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|Title: ||Ladies on the map: The case of a manuscript of the 19th century.|
|Authors: ||Albuquerque, Sara|
|Keywords: ||gender studies|
|Issue Date: ||May-2021|
|Abstract: ||The manuscript referred to here is the 'Map of Travellers in Africa' produced by Friedrich Welwitsch (1806–1872), an Austrian botanist in the service of the Portuguese government. The National Museum of Natural History and Science, Lisbon, Portugal (MUHNAC) holds this document, which contains several travellers' names who worked in different parts of the African continent. Information that stands out from the map refers to six ladies' names: Barber, Elliott, Holland, Saunders, Tinné, and Turner. These ladies were colonial wives, companions, colleagues, invisible co-workers, but rarely assumed the protagonists' role, Tinné being the exception (Gartrell 1984). This paper aims to discuss women's involvement in knowledge production during the 19th century, especially the African Flora. Usually, women dedicated to natural history investigations did much of the time-consuming work, as sketching landscapes and structures, fossil-hunting, preparing botanical and zoological samples, and even contacting local experts (Kölbl-Ebert 2007). However, they obtained little academic credit because their work was habitually integrated into the publications of the men for whom they worked (Jackson and Jones 2007). Comparing with the other ladies, Miss Turner (fl.1820s) seems to be the most 'invisible' explorer among the other women. It is known that she collected plants in Sierra Leone around the 1820s, and part of the collection remains at Royal Botanic Gardens, Kew (UK). On the other hand, Alexandrine Petronella Francina Tinné (1835-1869) is known for being the first European woman to attempt to cross the Sahara desert. Although these are two different cases of visibility, both contributed to knowledge production and the other ladies on the map. In bringing together their histories, this paper may reveal a network of support of women and men, of individuals and institutions, whether in Africa or in Europe, that allowed the investigation to be done.|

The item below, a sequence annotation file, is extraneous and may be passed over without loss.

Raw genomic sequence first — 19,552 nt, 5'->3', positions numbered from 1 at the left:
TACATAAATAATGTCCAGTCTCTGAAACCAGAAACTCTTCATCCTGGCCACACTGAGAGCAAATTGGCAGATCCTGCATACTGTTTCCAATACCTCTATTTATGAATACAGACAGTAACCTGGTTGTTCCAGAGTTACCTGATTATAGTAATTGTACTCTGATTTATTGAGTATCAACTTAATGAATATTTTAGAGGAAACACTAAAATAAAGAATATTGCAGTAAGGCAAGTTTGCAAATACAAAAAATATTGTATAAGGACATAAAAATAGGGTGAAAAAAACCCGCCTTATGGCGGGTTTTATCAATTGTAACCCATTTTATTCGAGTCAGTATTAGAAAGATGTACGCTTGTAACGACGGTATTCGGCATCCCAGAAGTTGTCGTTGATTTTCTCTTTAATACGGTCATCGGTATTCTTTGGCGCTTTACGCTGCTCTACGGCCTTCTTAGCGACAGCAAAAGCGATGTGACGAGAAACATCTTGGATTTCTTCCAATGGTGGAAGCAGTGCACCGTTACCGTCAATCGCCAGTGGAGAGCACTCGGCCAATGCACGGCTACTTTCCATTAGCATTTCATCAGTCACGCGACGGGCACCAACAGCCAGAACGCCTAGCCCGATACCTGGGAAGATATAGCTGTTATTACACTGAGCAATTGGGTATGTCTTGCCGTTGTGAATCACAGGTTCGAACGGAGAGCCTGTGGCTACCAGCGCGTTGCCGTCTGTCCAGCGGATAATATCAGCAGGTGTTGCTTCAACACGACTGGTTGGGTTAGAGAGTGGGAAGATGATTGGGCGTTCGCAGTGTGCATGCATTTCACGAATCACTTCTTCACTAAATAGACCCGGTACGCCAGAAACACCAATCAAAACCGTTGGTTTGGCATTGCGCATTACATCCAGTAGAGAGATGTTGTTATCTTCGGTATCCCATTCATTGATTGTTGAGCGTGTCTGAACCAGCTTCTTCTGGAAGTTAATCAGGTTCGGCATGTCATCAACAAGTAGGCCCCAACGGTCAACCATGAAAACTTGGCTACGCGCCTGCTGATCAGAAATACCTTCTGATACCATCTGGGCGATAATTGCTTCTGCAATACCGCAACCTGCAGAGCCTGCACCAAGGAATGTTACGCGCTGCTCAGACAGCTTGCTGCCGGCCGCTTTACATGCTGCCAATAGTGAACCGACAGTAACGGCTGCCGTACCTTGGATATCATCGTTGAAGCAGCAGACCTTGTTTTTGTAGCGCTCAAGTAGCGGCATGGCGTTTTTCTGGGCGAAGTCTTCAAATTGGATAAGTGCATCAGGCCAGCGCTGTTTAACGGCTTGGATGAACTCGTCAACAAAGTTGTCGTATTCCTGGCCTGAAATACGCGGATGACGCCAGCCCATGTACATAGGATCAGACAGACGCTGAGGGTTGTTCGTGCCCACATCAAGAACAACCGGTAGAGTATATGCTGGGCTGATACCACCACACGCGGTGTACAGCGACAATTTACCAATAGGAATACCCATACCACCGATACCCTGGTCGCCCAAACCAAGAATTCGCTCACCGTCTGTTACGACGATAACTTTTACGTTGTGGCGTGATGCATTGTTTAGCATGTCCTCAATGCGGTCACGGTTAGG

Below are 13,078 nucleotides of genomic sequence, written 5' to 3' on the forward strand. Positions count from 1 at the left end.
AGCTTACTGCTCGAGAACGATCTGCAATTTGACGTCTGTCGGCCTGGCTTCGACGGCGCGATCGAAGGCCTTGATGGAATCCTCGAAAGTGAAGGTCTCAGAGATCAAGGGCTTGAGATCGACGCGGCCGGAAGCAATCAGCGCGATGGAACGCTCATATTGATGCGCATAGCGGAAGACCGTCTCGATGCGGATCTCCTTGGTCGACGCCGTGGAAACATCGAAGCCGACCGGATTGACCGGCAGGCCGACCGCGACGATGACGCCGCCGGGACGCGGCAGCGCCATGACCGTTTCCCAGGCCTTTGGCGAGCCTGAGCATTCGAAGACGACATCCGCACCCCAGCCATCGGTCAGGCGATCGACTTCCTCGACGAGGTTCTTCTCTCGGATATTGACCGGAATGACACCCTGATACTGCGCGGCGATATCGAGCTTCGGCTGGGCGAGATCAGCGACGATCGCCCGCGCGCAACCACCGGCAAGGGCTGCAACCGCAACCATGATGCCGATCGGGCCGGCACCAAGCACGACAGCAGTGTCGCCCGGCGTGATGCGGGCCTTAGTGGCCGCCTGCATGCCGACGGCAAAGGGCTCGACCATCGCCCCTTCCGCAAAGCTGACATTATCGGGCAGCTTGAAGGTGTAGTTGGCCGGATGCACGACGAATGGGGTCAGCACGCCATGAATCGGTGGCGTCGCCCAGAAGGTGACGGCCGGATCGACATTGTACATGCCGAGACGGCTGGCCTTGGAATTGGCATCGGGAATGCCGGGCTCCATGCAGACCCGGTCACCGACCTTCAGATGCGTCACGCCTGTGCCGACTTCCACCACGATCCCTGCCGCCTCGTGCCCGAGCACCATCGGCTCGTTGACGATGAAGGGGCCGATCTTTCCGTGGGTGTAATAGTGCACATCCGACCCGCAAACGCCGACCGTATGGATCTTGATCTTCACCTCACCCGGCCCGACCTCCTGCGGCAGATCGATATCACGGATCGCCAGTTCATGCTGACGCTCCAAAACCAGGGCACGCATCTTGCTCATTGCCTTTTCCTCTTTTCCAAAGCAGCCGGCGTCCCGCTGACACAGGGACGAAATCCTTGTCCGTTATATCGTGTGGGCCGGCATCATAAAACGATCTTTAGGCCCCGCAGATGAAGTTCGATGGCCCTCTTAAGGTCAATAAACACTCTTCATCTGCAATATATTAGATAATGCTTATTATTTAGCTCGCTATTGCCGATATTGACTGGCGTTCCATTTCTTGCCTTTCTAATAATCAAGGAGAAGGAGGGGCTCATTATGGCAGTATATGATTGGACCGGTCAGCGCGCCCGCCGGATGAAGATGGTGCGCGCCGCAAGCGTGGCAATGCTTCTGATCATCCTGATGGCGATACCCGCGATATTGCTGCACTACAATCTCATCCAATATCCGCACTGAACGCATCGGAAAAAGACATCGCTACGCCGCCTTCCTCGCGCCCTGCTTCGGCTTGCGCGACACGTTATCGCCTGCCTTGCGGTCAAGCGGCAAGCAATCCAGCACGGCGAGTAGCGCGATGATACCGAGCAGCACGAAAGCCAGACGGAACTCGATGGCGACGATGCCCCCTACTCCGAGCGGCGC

|Appears in Collections:||CEHFC - Comunicações - Em Congressos Científicos Internacionais|
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